When I planned my spring break trip this year, I decided to split the vacation into two distinct parts. Week one would be spent in southwest Florida, visiting relatives, reading, and hanging out on the beach. Week two would be spent on the east coast of Florida, researching stories, interviewing, and enjoying Florida Derby week. As much as I love racing, it was time, I thought, for a little hiatus.
Ha. So much for that.
Between Aqueduct breakdowns, the cancellation of Luck, the naming of a New York State task force, and wait, there’s something else, isn’t there?–oh, yes, that story in the New York Times–I didn’t exactly pick the best time to step away for a few days.
Reaction to the first installment in the Times series has been vehement and varied, which will not, of course, stop me from dipping my toes in…though dipping them into the Gulf Coast surf, I will say, was a lot more pleasant than this.
Both the reactions and the article itself were thought-provoking; both were also, at times, disturbing. On one side, supporters of racing reacted furiously to what they saw as inaccuracies and misrepresentations, to the conflation of Quarter Horse racing and Thoroughbred racing, to the extrapolations logically made by readers that what’s happening at the New Mexico tracks represents what happens at tracks around the country.
On the other side were voices imploring racing fans to stop “killing the messenger,” to stop quibbling over details, to accept the article as an opportunity to make necessary changes to the sport and its policies.
It’s hard to read ugly stories about a sport you love. It’s also hard—and inadvisable–to accept uncritically those stories when they raise questions, which this one did, three in particular that that I hope will be answered in upcoming installments.
1) As I can’t recall seeing an article about Quarter Horse racing in recent memory in the Times, why weren’t the distinctions and similarities between the two sports made more explicit? It’s clear from the comments that to the general public, “horse racing is horse racing.” In what cases is that true, and in what cases is it misleading? Are the breakdown and medication violations comparable?
To Beyer: Quarter horses are regulated under same rules & state commissions. We believe the lives of those who ride’em are no less valuable.
I asked Drape why that point wasn’t made in the article, as it seemed particularly salient to understanding the connection between the two sports. He responded, “Most know that. A state racing commission is a state racing commission.”
I would respectfully suggest that most of the responses I’ve seen – even from racing fans – indicate that most don’t know that. I’m not even sure that I knew it, as I live in a state that doesn’t race Quarter Horses. The State Racing and Wagering Board here oversees both harness and Thoroughbreds, but I wouldn’t presume that other states operate similarly, or that Quarter Horses fall under the same jurisdiction as Thoroughbreds. Perhaps in this case, the Times overestimated the understanding of its audience, and I would hope that in the upcoming installments, such connections are made explicit and not assumed.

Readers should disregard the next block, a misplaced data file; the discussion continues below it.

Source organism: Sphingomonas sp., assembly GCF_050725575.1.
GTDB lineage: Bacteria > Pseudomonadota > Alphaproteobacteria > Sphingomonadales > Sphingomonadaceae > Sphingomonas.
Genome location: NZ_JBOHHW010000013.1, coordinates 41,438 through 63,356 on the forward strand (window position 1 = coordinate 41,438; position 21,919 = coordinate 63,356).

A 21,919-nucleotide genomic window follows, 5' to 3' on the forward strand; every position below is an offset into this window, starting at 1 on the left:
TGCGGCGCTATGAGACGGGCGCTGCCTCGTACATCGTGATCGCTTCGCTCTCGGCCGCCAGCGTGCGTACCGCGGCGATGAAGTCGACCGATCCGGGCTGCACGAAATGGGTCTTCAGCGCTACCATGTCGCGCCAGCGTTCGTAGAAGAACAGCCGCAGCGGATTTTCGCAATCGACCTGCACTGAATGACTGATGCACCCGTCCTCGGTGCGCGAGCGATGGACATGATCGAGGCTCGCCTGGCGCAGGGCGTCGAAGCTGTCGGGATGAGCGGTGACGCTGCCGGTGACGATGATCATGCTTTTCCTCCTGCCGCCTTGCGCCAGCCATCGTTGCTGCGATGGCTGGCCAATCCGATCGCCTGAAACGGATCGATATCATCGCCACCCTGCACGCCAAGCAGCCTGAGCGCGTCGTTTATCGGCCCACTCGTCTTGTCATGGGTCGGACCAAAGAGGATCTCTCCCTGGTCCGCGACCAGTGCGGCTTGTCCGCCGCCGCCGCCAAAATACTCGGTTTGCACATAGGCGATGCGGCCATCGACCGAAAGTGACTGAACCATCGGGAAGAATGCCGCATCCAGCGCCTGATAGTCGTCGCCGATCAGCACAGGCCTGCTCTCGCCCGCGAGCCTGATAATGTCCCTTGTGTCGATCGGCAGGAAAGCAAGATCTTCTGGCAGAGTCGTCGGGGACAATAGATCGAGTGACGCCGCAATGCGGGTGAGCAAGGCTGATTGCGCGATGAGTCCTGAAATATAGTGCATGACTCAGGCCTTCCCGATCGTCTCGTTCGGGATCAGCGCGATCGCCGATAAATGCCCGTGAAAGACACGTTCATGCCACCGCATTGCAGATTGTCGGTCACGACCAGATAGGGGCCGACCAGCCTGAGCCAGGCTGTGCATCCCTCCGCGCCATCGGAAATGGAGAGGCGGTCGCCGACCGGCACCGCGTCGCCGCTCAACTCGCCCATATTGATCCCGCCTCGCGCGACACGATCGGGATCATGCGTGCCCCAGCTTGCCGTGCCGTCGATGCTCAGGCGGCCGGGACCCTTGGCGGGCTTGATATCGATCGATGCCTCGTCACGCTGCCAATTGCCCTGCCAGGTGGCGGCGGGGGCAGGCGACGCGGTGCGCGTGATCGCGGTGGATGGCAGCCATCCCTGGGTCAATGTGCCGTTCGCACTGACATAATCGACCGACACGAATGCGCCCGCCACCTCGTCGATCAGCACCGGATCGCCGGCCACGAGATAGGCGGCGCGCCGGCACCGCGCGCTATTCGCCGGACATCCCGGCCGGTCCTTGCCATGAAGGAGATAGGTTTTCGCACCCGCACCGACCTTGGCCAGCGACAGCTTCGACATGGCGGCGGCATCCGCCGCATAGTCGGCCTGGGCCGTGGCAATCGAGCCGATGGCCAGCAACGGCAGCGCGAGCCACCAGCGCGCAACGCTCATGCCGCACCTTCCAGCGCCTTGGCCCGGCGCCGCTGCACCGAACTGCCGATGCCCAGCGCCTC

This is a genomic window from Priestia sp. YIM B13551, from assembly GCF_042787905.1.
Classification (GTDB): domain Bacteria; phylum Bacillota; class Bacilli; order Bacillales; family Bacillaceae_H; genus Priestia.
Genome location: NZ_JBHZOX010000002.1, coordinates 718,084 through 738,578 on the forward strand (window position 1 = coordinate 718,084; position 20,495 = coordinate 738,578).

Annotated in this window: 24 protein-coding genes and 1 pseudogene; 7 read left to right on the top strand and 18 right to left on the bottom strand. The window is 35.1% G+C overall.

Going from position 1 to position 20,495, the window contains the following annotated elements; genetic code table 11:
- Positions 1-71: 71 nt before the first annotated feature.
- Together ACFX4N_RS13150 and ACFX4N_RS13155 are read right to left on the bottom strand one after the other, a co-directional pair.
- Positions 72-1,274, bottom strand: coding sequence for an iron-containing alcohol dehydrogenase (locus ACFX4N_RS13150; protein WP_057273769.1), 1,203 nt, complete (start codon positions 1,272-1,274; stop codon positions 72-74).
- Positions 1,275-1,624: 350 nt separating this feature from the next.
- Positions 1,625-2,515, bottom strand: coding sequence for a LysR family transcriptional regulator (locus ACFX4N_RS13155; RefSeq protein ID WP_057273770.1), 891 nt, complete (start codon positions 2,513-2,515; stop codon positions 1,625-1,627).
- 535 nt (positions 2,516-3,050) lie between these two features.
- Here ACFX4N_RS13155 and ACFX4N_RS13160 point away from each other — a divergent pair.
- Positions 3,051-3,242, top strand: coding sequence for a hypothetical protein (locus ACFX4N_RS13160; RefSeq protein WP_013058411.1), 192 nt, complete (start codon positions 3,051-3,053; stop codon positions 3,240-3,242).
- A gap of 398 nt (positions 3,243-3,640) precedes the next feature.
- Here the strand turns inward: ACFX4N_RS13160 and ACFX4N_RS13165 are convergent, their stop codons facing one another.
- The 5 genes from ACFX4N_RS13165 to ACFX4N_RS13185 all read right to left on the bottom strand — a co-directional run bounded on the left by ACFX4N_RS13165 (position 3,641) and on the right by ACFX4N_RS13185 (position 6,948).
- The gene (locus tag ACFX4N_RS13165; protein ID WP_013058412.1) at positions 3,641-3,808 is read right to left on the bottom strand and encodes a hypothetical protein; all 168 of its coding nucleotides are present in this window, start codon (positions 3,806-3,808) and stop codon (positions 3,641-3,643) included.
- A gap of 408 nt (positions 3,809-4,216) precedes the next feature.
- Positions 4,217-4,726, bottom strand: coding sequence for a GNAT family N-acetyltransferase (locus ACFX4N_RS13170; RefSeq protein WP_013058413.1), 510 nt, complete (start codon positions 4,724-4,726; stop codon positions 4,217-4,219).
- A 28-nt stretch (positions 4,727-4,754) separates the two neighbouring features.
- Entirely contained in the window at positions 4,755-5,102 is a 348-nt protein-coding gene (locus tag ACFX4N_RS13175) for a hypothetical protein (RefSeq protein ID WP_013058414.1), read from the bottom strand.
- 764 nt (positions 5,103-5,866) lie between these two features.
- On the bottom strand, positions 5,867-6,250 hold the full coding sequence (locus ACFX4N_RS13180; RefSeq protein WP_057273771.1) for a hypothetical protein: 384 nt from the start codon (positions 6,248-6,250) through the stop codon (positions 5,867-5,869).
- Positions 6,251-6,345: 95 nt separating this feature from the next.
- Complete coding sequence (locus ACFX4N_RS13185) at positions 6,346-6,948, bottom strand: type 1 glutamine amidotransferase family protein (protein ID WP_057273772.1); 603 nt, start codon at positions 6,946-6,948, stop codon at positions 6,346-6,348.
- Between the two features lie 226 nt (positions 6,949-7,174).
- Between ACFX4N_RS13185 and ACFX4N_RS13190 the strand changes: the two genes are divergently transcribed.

2) This sentence gave me pause: “Since 2009, records show, trainers at United States tracks have been caught illegally drugging horses 3,800 times…”
Do those numbers include overages—minute and large—of legal medications? Or are they only positives for illegal medications? The sentence implies an intent to cheat and drug horses; if included in those 3,800 violations are also overages of legal medication, I would hope that that would be made clear to readers. To exclude that information, to fail to inform readers of the wide variety of medication violations, does, I think, misrepresent the violations, particularly given the strength of the language in the sentence. It wouldn’t mitigate or dismiss any time of violation, but it would at least educate the audience to the variety of infractions that have occurred. It wouldn’t excuse the number of violations, but it would provide a fuller—and yes, less sensationalist—picture of them.
3) The article notes prominently the use of bute, saying,
Virginia’s fatality rate went up after regulators in 2005 raised the allowable level of bute to 5 micrograms from 2 micrograms. “Our catastrophic incidents increased significantly,” said Dr. Richard Harden, equine medical director for the state racing commission.
Virginia returned to the lower level in 2009, though the fatality rate has not come down.
Iowa’s fatality rate rose by more than 50 percent after the state in 2007 allowed a higher level of bute.
I wonder why the article doesn’t mention that in September 2010, the Association of Racetrack Commissioners International voted unanimously to recommend that the allowable threshold of bute be lowered to two micrograms from five; the release announcing the recommendation noted that at that time, both Maryland and Pennsylvania had the two microgram threshold in place. Since then, California has also adopted the recommendation.
It’s true that the recommendation has met with resistance from a number of racing’s organizations, a point worth discussing. I am surprised that it was excluded, and I wonder why.
Asking questions about the article doesn’t make me an apologist or blind me to the realities it depicts. The situations depicted by the authors are appalling and deserve our attention and our action, all the more reason that I hope that upcoming installments give readers what they need to understand racing’s problems in all of their complexity, that the articles don’t sacrifice that complexity in order to generate emotional impact, and that they don’t give readers the chance to be distracted from the hard truths that the series will no doubt expose.